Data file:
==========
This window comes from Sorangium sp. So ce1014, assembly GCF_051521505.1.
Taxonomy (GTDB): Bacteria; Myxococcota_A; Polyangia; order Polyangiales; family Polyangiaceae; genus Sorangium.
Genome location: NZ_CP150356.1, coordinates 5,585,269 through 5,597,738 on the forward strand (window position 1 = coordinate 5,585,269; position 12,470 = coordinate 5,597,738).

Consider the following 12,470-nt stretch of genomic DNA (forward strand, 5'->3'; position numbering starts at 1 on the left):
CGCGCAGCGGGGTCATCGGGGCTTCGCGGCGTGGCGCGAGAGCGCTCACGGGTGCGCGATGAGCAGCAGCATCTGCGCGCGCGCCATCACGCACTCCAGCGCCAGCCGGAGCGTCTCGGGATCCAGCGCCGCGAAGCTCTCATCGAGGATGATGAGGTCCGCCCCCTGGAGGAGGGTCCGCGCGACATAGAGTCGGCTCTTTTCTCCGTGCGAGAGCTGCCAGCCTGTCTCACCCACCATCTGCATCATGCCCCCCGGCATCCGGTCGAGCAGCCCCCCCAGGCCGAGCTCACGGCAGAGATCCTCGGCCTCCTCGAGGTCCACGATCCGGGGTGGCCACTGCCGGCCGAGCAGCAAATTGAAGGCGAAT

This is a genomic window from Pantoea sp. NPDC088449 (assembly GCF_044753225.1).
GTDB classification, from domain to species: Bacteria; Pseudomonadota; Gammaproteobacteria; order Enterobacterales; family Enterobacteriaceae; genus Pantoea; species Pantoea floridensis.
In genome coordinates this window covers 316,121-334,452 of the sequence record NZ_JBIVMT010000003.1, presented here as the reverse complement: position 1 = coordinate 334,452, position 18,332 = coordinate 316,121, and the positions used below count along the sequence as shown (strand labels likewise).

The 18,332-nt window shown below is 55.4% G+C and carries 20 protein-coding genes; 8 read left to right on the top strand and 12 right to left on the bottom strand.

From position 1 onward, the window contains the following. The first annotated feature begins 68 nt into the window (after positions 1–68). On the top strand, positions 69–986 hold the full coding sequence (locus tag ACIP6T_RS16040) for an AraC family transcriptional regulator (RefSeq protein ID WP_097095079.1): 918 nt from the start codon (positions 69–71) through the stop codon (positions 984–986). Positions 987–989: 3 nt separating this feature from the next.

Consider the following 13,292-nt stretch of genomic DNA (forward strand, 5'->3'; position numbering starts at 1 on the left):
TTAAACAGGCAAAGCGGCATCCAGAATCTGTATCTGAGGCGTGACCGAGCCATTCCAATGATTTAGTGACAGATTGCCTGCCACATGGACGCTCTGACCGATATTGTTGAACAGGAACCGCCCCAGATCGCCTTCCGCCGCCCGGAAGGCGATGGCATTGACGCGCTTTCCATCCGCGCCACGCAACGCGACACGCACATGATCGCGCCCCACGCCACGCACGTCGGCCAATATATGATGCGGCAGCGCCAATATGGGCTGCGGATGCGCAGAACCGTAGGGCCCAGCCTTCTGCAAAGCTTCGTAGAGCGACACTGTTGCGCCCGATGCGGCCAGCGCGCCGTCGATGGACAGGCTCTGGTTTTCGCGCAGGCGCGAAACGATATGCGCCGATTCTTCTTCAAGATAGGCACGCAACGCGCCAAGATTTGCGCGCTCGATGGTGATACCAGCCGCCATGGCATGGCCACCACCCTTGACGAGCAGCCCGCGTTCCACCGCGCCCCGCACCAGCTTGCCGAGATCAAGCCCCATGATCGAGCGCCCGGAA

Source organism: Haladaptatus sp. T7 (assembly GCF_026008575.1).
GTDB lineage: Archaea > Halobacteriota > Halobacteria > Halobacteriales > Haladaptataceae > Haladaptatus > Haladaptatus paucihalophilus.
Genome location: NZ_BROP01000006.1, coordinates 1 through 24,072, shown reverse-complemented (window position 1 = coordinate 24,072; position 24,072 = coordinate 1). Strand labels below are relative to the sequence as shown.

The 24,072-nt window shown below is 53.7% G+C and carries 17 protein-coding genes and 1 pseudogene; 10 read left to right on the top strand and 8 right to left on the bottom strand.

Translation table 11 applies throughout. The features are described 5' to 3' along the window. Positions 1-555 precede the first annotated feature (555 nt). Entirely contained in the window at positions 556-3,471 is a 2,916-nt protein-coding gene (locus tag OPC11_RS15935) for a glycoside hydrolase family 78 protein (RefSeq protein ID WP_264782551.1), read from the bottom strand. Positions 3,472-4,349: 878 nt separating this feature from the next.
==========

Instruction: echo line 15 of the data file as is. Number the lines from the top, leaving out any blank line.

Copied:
Genome location: NZ_BROP01000006.1, coordinates 1 through 24,072, shown reverse-complemented (window position 1 = coordinate 24,072; position 24,072 = coordinate 1). Strand labels below are relative to the sequence as shown.